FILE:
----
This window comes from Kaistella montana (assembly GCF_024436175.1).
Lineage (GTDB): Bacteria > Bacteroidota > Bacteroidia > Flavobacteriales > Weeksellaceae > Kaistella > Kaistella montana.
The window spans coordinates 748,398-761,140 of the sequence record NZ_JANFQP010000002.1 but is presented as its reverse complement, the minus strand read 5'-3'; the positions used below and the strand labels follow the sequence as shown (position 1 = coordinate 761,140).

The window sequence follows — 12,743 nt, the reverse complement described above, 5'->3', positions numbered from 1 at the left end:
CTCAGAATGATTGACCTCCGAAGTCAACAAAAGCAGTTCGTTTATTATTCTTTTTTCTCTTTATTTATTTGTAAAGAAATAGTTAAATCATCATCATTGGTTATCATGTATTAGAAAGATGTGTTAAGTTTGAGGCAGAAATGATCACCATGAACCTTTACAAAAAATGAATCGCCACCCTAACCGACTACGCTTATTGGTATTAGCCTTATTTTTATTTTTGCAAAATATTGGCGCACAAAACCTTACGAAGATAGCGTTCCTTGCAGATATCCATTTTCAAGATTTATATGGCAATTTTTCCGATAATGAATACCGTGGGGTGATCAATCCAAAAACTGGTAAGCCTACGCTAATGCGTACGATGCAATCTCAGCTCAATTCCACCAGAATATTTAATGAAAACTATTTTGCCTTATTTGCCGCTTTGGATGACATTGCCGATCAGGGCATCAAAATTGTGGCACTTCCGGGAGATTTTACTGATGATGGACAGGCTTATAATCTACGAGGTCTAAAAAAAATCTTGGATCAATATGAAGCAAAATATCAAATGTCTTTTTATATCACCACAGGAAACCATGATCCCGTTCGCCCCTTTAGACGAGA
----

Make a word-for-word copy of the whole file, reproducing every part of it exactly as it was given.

This window comes from Kaistella montana (assembly GCF_024436175.1).
Lineage (GTDB): Bacteria > Bacteroidota > Bacteroidia > Flavobacteriales > Weeksellaceae > Kaistella > Kaistella montana.
The window spans coordinates 748,398-761,140 of the sequence record NZ_JANFQP010000002.1 but is presented as its reverse complement, the minus strand read 5'-3'; the positions used below and the strand labels follow the sequence as shown (position 1 = coordinate 761,140).

The window sequence follows — 12,743 nt, the reverse complement described above, 5'->3', positions numbered from 1 at the left end:
CTCAGAATGATTGACCTCCGAAGTCAACAAAAGCAGTTCGTTTATTATTCTTTTTTCTCTTTATTTATTTGTAAAGAAATAGTTAAATCATCATCATTGGTTATCATGTATTAGAAAGATGTGTTAAGTTTGAGGCAGAAATGATCACCATGAACCTTTACAAAAAATGAATCGCCACCCTAACCGACTACGCTTATTGGTATTAGCCTTATTTTTATTTTTGCAAAATATTGGCGCACAAAACCTTACGAAGATAGCGTTCCTTGCAGATATCCATTTTCAAGATTTATATGGCAATTTTTCCGATAATGAATACCGTGGGGTGATCAATCCAAAAACTGGTAAGCCTACGCTAATGCGTACGATGCAATCTCAGCTCAATTCCACCAGAATATTTAATGAAAACTATTTTGCCTTATTTGCCGCTTTGGATGACATTGCCGATCAGGGCATCAAAATTGTGGCACTTCCGGGAGATTTTACTGATGATGGACAGGCTTATAATCTACGAGGTCTAAAAAAAATCTTGGATCAATATGAAGCAAAATATCAAATGTCTTTTTATATCACCACAGGAAACCATGATCCCGTTCGCCCCTTTAGACGAGA